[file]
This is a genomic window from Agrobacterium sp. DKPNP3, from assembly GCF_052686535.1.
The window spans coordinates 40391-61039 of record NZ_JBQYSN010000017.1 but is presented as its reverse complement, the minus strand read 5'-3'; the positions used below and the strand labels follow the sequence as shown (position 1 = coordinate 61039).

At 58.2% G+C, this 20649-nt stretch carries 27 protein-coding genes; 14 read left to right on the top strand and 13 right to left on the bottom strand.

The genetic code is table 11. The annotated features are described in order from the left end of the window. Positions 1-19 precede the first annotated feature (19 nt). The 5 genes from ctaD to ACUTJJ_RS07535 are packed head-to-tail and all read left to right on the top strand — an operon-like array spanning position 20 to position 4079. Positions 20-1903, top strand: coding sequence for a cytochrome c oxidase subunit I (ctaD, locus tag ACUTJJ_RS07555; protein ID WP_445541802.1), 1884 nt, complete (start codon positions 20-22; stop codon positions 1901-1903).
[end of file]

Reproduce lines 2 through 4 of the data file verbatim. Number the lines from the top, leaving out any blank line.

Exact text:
The window spans coordinates 40391-61039 of record NZ_JBQYSN010000017.1 but is presented as its reverse complement, the minus strand read 5'-3'; the positions used below and the strand labels follow the sequence as shown (position 1 = coordinate 61039).

At 58.2% G+C, this 20649-nt stretch carries 27 protein-coding genes; 14 read left to right on the top strand and 13 right to left on the bottom strand.

The genetic code is table 11. The annotated features are described in order from the left end of the window. Positions 1-19 precede the first annotated feature (19 nt). The 5 genes from ctaD to ACUTJJ_RS07535 are packed head-to-tail and all read left to right on the top strand — an operon-like array spanning position 20 to position 4079. Positions 20-1903, top strand: coding sequence for a cytochrome c oxidase subunit I (ctaD, locus tag ACUTJJ_RS07555; protein ID WP_445541802.1), 1884 nt, complete (start codon positions 20-22; stop codon positions 1901-1903).